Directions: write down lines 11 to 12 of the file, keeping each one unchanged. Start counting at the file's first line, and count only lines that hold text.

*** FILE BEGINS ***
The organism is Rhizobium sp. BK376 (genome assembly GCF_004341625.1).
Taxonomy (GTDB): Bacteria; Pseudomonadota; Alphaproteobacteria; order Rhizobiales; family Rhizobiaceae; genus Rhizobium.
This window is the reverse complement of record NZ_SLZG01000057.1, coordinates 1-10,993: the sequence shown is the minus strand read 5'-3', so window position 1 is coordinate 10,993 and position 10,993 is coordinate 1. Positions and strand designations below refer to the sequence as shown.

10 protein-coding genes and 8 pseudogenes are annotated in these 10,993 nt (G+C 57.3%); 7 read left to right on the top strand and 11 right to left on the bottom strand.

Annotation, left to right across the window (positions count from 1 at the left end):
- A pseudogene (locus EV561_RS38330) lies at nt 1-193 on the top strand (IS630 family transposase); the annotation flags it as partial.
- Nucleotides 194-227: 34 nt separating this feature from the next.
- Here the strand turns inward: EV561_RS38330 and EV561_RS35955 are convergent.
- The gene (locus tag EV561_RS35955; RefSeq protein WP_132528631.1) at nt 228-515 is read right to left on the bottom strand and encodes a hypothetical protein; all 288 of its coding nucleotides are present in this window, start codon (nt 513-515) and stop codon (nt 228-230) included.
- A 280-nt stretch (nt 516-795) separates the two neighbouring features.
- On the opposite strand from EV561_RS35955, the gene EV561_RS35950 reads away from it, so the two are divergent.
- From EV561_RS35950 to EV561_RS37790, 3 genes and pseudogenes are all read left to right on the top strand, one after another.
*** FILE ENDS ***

- On the opposite strand from EV561_RS35955, the gene EV561_RS35950 reads away from it, so the two are divergent.
- From EV561_RS35950 to EV561_RS37790, 3 genes and pseudogenes are all read left to right on the top strand, one after another.